Developing Logistics Capabilities

Coordination and Implementation of National Logistics Policies Developing Logistics Capabilities

There are several tools behind the setting of national logistics policies. Developing human resources in logistics by expanding labor and logistical services skills is of high importance to support national capabilities. The most common strategies involve:

  • D.1. Labor training and certification. A common concern in the logistics industry is a lack of labor, both in numbers and qualifications. The goal is to promote logistics as a career path and expand the capabilities of the labor through various technical training schemes responding to the needs of the industry. This labor pool should address the expected demand and qualifications that are recognized by the industry, particularly at the international level. In return, the improvement in labor productivity and skills is expected to provide incentives to attract logistics firms and their multiplying effects. As always, in the labor market, the risk is not being able to provide the required labor, particularly in terms of capabilities. Further, the transport and logistics sector is competing with other segments of the labor market to attract talent, implying difficulties in recruiting, particularly for information technologies.
  • D.2. Research centers and incubators. Creating research capabilities to address supply chain challenges is an important foundation for national logistics policies, particularly over the long term. It helps identify trends, gaps, and opportunities in the sector and better inform stakeholders. The availability of a pool of researchers, consultants, and managers would be able to provide logistical innovations suitable for the national market. This requires a level of collaboration with logistics firms so that the research can both help improve the level of scientific knowledge, but as well be of practical use to the industry. The risk usually involves politically biased research that focuses on issues of a limited number of stakeholders. Another strategy is developing small and medium-sized logistics firms taking advantage of opportunities the market is slow to provide. This usually takes place by developing entrepreneurial capabilities, particularly for new firms, including access to technologies and investment capital. It is expected that the provision of specialized logistics services, such as 3PLs and 4PLs, will be expanded, improving the competitiveness of the national logistics market. The risk would be biased towards developing sectors favored by policy instead of those with actual market potential.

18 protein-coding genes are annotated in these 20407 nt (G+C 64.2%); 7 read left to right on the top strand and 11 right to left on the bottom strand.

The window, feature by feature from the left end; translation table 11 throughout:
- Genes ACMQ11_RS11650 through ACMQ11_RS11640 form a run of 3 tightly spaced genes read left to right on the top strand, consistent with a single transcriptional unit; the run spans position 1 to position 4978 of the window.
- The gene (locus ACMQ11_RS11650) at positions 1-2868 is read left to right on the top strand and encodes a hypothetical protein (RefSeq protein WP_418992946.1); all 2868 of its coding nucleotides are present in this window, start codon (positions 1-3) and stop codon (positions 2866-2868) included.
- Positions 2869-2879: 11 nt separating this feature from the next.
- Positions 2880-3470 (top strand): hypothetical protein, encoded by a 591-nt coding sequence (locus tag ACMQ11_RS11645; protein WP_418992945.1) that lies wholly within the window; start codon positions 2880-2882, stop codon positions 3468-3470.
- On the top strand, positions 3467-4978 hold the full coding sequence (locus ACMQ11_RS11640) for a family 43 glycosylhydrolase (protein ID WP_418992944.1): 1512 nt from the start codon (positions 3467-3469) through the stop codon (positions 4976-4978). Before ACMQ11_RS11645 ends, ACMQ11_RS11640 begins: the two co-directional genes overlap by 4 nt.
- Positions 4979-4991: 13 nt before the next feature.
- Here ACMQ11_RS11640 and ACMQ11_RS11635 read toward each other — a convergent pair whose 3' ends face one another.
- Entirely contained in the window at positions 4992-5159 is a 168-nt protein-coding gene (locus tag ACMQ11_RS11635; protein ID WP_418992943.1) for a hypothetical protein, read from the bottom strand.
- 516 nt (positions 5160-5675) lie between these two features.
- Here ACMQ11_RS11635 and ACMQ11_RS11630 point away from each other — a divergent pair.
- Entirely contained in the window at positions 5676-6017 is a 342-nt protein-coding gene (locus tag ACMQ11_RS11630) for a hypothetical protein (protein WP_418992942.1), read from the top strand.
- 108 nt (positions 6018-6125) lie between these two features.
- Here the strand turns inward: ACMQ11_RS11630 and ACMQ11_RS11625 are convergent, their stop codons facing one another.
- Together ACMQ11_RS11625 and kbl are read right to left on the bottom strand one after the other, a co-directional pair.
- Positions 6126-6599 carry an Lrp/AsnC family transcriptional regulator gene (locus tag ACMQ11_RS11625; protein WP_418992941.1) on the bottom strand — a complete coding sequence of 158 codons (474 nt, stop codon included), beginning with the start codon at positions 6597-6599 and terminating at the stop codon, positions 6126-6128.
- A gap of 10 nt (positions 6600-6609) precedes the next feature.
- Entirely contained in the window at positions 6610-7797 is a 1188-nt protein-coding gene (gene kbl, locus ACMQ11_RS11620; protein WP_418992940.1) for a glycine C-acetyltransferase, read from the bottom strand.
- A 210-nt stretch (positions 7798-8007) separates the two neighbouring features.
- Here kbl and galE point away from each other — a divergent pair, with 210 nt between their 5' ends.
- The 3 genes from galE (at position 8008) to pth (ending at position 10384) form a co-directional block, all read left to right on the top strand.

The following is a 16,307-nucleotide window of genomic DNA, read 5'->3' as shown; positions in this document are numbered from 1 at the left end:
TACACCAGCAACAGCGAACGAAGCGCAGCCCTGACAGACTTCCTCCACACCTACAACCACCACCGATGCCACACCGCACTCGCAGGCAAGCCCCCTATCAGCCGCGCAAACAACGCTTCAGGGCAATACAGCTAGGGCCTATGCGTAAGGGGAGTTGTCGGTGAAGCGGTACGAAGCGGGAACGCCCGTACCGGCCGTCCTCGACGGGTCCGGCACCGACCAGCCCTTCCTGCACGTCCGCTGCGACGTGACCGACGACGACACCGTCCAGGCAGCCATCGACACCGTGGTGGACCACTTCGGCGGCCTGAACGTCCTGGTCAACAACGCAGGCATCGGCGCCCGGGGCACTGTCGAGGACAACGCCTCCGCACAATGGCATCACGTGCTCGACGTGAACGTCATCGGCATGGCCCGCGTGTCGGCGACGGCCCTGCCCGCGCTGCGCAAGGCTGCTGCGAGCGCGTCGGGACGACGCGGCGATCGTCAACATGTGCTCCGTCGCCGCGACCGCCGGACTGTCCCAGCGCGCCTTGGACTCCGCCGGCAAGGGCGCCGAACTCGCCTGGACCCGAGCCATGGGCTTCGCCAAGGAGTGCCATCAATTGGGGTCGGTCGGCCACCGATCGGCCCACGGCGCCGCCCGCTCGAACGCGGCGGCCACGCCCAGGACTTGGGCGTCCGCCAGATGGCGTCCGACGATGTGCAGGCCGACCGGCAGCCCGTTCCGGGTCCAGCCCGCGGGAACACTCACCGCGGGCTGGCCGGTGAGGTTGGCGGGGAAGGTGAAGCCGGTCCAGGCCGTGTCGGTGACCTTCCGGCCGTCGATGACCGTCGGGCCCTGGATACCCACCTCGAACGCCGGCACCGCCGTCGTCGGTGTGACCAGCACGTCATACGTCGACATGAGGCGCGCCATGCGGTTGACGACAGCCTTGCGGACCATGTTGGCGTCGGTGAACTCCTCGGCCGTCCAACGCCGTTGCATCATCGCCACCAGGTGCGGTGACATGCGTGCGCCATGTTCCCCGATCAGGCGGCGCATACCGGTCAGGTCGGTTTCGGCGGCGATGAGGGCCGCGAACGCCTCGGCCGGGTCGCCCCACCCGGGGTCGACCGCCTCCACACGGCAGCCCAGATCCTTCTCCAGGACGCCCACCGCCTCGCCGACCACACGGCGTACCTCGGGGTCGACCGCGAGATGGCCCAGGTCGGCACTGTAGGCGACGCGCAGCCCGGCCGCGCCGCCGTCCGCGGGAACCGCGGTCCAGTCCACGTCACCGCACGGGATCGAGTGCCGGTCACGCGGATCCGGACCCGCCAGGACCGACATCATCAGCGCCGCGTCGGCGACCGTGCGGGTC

• D.3. Monitoring and data collection. The performance of logistics systems and informed public policy relies on the accurate collection and analysis of key performance indicators (KPIs). The collection of such data can be undertaken by an agency mandated by the government (or an office of the government), which can be monitored and reported. KPIs can be used for benchmarking the industry, setting performance expectations, and assessing the effectiveness of logistics policies. This also enables better coordination better research and policy since reliable data is available for analytical purposes. Inaccurate or biased information could represent a risk, and the industry could respond to benchmarking by organizing its operations to optimize the preferred criteria.